PDVSA 's refineries backyard sale
The Dowager sells the heirlooms
Saturday 27, December 2003
The State Oil Company, PDVSA, is acting like one of these old dowager from European Aristocracy that start pulling stones from their old tiara, to sell them to keep food on the table.
During the Christmas lull we became quite a ware of the real reasons of the visit of the Russian Foreign Minister early this week, incidentally on the same day as Castro. I quote from El Universal English page summary:
State-owned oil conglomerate Petroleos de Venezuela, S.A. (PDVSA) and Russian corporation Alfa Group signed a letter of intent aimed at selling PDVSA's stake in the refinery Ruhr Oel GmbH (ROG), located in Germany, to the Russian firm. The refinery was bought as part of PDVSA's globalization strategy, which was launched in 1983.
Detailed articles elsewhere reveal that one of the reasons that PDVSA is selling is that it cannot supply its own refinery in Germany. Why is it so? PDVSA states that because it is too far and Russian oil increases the refinery dividends. The set of refineries in Germany is purported to have a very good profit margin, even with Russian oil. So why sell?
The real reasons are very simple.
1) PDVSA lacks the managerial skills to rule a far flung empire. These skills were lost when Chavez had PDVSA upper management fired in January 2003. It is not easy to hire people that are able to manage the complexities of a state company that is in the middle of a political battle. People that would be able to do so demand premium salaries, clear accounting, and a certain freedom in their maneuvering. These things the current directorate of PDVSA is unable or unwilling to provide. An anecdote comes back to mind: in the first post strike major oil meeting in Houston, attendants were surprised to notice that the new management of PDVSA had a rather weak command of English. Certainly, the political hacks placed after the strike are for the most part unable to supervise PDVSA investments in Germany (or anywhere else probably, in my opinion).
2) The sale of the Ruhr Oel refineries is also the acknowledgement that PDVSA knows that it will not be able to maintain satisfactory levels of production as a consequence of the 2002-2003 strike. Mass firing of middle management and technical folks has generated a loss of maintenance and productive capacity that is very hard to reverse. To do so, assuming that the business and political decision has been made in PDVSA, will require gigantic investments that are not in the coffers these days. Only the sale of a few assets could bring the capital necessary for new drills and old oil-wells restoration. Will this work? I doubt it very much. The Chavez administration is hard pressed for cash to satisfy its populist agenda and try to remain in office were a Recall Election to take place. Or even looking forward the 2005 and 2006 electoral dates if the Recall Election were to be voided. What has carved a financial black hole in the accounts of PDVSA is the inextinguishable thirst for more and more cash by the Chavez administration, which has dug even deeper in PDVSA than previous administrations. Any monies collected from the Russian are likely to be directed in ineffectual social programs and the corruption that accompanies them.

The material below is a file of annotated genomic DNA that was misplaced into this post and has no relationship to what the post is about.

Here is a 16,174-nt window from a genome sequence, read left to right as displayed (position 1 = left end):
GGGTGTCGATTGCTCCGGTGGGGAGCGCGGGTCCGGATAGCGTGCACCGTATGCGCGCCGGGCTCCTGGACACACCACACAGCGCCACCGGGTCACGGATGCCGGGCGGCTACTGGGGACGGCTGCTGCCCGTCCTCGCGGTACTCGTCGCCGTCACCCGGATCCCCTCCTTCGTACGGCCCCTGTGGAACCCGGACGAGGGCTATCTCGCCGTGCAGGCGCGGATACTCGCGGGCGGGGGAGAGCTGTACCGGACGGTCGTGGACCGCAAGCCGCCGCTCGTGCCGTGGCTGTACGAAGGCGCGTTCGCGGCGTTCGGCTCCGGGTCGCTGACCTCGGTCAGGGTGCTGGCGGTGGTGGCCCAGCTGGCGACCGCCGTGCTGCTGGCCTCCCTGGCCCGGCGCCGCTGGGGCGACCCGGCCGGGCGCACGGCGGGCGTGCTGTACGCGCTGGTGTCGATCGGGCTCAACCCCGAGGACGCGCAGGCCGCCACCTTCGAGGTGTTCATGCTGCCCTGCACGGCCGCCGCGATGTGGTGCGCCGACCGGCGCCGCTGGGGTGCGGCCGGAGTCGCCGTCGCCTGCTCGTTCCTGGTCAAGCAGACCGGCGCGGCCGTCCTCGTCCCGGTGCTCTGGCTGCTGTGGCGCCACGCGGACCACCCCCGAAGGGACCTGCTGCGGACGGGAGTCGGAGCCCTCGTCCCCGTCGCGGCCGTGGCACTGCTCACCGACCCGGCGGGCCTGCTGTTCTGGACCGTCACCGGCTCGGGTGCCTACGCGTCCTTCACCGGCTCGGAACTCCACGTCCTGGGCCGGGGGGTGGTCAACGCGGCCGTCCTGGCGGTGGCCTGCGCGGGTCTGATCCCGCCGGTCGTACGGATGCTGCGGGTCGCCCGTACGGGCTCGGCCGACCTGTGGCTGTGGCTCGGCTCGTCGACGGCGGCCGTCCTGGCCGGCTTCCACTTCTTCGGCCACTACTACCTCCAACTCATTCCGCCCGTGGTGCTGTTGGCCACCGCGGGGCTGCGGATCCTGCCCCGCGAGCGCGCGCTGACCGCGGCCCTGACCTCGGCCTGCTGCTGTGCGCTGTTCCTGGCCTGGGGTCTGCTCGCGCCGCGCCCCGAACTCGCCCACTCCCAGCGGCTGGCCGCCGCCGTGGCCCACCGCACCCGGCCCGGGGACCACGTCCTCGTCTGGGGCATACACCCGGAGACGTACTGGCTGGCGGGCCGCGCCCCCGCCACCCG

An excellent full report on how the Venezuelan economy is mismanaged is published today in El Universal, and in English! It comes form the research of Leandro Vera, a noted economist, on how Chavez uses debt to stay afloat and the direct consequences on our economy. I recommend reading it and I will quote the part pertinent to what is written above: "an increasingly greater deviation of PDVSA cash flow to the public sector has eventually favored debt holders, and has left the country's oil industry without capacity to grow or expand in the future. This has opened the door, perhaps inadvertently, for a bigger penetration of transnational corporations." So Chavez, the champion of anti globalization folks, might end up selling PDVSA to multinationals in order to keep money coming into his pockets. You must love the irony1
All reports seem to indicate that PDVSA is not recovering, as the government would like us to believe. The PDVSA management is doing the only thing it can do: recognize its failure, albeit indirectly, by curtailing its properties to a more manageable consortium. After all, the only thing that Chavez cares is that enough oil reaches the US to keep it quiet. And to get enough money to manage his electoral base. I think it is called short term vision, but that happens when those in power have neither the education or intelligence to understand how the world works. Or just care about what commissions they can cash in while they are in office.
A few months ago I wrote a series of articles on PDVSA, the Queen of our Venezuelan companies. I am sorry to report that my predictions might come to pass sooner than later.